Excellent question as many debtors worry about the reaffirmation process. Some attorneys are in favor of reaffirmations and others are against as they are primarily for the benefit of a creditor. You should speak directly with your bankruptcy attorney to weigh the pros and cons of a reaffirmation agreement.
Generally speaking, I have seen Bankruptcy Judges deny Reaffirmation Agreements in cases in which it seems non-feasible for the debtor to make the payments. In these instances, it seems as though the Judge would be looking out for the debtor and keeping safe their "fresh start". In the event that a Reaffirmation Agreement is denied, that should not prevent you from negotiating directly with your creditor. Again, please speak with your bankruptcy attorney as their are several relevant topics to discuss about Reaffirmations. Hope this helps.
The aforementioned "answer" is not considered to be legal advice. You are advised to contact an experienced attorney for legal advice pertaining to your specific needs. Furthermore, the above does NOT constitute an attorney-client relationship. France Law Group is a debt relief agency and helps people file for relief under the U.S. Bankruptcy Code.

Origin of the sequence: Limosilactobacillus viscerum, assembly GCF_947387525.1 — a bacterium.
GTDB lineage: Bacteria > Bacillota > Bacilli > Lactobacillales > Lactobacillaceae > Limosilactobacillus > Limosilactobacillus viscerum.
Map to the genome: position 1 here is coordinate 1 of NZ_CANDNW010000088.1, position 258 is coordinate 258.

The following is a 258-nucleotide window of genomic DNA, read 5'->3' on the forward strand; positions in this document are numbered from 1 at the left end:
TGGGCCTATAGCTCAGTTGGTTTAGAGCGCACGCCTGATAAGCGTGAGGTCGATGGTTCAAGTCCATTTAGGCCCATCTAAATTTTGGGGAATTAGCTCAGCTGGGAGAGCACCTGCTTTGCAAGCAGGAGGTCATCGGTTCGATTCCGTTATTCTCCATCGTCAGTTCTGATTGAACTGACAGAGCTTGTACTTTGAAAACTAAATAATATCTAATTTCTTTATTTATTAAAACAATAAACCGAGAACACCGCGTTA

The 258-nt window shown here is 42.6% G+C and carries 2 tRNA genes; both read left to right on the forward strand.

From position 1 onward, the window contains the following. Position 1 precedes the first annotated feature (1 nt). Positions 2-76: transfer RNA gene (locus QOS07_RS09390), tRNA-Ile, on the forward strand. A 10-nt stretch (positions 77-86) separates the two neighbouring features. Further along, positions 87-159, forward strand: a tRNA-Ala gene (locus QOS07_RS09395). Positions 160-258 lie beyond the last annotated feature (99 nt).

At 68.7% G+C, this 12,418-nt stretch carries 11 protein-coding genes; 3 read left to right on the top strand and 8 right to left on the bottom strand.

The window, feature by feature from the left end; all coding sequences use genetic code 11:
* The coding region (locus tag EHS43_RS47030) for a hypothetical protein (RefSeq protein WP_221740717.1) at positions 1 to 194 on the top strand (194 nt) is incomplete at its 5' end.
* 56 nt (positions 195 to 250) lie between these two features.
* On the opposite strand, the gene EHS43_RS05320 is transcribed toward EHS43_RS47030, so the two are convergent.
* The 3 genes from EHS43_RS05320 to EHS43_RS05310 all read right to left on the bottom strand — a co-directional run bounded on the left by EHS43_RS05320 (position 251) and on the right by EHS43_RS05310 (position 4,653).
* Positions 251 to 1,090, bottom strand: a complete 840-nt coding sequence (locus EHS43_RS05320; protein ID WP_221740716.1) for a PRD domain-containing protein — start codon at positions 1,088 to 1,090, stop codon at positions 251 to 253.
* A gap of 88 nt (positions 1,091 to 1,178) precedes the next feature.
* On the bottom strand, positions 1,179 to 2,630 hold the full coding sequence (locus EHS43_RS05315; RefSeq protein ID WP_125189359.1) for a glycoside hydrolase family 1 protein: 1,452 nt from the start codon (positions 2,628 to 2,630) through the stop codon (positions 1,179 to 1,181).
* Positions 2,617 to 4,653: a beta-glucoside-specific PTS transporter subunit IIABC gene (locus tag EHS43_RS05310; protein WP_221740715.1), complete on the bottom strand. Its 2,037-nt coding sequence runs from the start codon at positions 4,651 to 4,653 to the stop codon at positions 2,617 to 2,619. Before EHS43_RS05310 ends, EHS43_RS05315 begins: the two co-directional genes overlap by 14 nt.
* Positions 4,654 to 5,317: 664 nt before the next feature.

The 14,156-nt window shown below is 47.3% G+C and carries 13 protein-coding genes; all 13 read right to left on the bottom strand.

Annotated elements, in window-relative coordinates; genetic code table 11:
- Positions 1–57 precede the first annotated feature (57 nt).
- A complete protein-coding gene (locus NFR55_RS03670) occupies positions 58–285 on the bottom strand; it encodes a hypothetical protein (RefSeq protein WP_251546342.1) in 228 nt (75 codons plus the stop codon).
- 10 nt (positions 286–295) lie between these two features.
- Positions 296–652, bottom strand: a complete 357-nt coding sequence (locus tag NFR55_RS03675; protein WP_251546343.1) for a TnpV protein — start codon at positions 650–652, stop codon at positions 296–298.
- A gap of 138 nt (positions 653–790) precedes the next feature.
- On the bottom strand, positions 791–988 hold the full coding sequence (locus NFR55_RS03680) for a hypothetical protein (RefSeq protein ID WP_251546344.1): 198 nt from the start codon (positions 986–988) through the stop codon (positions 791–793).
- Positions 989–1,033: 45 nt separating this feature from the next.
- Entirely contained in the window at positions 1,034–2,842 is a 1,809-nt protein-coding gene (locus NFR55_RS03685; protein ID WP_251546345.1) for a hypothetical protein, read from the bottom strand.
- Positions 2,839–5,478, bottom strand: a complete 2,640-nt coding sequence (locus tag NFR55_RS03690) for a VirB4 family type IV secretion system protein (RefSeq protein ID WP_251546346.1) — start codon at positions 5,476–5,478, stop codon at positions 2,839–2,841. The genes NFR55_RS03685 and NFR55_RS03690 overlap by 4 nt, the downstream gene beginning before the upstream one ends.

The judge will hold a hearing to review the reaffirmation agreements and make sure they do not create an undue hardship for you. If you can't really afford the payments, the judge may refuse to sign the agreements, in which case your debt would be discharged and the lender could repossess.
(The hearing is not always necessary if you have an attorney, but I assume that you're representing yourself.)
I agree with the two previous responses, but simply want to expand on "undue hardship." If you are representing yourself and your net income is less than your expenses (including the reaffirmation of both vehicle payments), then you have an "undue hardship." It means that based upon your admissions of income and expenses, your current budget does not have enough income to support it. If you have an undue hardship, you have to explain to the court how your going to account for the monthly shortfall.
The Trustee does not make the decision whether or not you can reaffirm on a vehicle loan - only the Judge can make this decision. It may be that the US Trustee is questioning whether you ought to be allowed a deduction for paying for both vehicles on the Means Test, and this would be a decision for the Judge to make. The Judge will want to hear your explanation of why you need two vehicles if you are only one person and whether the amounts owed on these vehicles is excessive. Hope this perspective helps!